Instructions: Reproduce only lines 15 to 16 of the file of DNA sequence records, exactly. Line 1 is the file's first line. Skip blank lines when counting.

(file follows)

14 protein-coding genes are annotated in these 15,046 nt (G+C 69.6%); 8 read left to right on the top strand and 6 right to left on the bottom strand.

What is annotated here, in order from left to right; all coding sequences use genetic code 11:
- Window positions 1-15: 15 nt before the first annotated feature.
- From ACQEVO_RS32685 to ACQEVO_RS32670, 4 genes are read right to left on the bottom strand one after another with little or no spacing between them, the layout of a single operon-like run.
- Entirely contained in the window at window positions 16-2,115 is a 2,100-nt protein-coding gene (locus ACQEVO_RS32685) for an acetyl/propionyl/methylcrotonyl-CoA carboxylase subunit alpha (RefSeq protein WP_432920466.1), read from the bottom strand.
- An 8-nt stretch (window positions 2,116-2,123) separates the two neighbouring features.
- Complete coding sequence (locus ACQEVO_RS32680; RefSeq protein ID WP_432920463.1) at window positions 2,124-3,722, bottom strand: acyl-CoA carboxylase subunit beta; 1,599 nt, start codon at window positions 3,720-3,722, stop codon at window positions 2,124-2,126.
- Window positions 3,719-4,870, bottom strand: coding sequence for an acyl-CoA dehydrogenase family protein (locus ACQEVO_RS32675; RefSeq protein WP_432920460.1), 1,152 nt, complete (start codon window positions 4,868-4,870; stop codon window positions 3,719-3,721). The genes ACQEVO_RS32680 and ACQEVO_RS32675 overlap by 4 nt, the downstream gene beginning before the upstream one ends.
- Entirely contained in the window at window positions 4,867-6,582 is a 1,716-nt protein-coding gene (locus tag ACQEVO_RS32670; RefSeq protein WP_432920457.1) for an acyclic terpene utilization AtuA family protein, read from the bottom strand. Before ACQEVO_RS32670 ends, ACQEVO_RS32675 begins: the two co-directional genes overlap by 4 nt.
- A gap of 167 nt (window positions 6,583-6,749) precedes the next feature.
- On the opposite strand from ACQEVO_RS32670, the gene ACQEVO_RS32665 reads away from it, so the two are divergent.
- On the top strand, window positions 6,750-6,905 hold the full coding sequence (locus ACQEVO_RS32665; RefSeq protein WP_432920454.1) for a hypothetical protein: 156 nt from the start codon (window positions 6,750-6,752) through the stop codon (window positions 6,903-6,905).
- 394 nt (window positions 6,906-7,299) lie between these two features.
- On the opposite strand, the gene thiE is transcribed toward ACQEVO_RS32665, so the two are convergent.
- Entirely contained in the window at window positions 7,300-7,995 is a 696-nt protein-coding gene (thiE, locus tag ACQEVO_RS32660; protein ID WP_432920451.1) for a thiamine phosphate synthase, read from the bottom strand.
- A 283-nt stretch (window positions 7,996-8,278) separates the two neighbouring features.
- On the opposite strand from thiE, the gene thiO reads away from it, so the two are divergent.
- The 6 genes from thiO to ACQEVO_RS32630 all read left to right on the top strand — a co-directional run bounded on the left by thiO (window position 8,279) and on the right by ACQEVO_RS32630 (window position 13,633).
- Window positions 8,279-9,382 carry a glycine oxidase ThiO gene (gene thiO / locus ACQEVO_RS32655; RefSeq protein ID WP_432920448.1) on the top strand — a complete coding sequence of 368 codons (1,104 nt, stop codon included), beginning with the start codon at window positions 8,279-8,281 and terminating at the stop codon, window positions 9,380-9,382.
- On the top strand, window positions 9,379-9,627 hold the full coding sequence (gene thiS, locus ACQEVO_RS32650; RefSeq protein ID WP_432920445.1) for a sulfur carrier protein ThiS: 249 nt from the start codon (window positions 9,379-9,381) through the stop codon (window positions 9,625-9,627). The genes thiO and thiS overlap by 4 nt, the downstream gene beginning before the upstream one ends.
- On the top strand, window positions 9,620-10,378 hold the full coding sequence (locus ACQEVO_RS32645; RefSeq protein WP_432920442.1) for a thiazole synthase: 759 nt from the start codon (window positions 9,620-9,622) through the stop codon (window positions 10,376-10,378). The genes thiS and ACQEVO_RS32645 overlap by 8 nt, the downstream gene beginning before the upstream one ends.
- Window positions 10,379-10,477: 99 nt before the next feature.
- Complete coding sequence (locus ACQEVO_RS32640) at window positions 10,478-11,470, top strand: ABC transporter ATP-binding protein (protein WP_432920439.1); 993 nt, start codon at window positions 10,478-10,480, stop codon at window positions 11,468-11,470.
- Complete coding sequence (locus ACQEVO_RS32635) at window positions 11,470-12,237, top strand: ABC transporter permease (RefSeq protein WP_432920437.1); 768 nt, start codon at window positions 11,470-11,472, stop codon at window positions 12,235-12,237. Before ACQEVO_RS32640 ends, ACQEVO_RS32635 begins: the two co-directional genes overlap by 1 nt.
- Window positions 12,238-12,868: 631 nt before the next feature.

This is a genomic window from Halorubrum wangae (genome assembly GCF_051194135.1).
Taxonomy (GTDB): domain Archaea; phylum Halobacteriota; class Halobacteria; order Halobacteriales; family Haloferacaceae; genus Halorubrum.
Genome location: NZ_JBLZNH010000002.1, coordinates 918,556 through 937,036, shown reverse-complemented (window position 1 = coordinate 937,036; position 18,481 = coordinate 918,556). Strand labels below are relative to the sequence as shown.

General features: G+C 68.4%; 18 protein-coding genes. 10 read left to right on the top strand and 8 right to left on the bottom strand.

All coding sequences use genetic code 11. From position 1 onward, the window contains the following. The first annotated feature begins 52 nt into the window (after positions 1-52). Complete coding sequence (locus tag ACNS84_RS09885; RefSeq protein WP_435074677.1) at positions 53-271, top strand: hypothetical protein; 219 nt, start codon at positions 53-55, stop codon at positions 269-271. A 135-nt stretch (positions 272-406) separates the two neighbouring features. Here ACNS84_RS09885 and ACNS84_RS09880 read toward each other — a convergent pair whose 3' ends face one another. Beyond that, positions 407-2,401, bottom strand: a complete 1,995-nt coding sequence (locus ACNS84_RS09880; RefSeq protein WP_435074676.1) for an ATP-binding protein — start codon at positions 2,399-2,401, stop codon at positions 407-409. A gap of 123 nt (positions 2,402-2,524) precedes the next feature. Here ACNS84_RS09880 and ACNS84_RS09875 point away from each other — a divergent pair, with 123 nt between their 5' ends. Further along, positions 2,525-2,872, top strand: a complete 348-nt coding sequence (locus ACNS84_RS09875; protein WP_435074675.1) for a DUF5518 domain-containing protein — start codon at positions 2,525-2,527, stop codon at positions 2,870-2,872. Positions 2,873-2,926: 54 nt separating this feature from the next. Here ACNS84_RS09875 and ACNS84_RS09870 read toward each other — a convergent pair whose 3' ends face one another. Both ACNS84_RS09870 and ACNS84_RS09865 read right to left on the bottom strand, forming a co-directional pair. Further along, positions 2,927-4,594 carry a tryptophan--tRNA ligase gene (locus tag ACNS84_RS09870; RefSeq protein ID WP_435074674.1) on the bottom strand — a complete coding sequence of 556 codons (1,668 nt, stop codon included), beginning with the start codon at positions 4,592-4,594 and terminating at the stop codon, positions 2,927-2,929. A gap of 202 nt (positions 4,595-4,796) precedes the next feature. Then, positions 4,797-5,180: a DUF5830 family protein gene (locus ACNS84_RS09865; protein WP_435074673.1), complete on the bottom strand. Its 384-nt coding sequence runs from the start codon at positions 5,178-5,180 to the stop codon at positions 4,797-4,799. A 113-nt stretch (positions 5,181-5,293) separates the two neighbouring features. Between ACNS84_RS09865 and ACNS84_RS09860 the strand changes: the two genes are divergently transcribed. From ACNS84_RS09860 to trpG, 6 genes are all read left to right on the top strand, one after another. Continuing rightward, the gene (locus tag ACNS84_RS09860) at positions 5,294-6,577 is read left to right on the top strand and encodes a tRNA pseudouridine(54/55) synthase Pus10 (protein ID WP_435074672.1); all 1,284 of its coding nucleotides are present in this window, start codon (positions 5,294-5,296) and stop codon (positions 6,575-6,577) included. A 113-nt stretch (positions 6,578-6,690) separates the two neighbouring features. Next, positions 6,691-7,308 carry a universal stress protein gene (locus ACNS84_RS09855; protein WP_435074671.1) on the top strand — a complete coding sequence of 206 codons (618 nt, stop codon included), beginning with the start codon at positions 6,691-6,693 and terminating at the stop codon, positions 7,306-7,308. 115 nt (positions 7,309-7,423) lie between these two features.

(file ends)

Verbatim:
- Entirely contained in the window at window positions 7,300-7,995 is a 696-nt protein-coding gene (thiE, locus tag ACQEVO_RS32660; protein ID WP_432920451.1) for a thiamine phosphate synthase, read from the bottom strand.
- A 283-nt stretch (window positions 7,996-8,278) separates the two neighbouring features.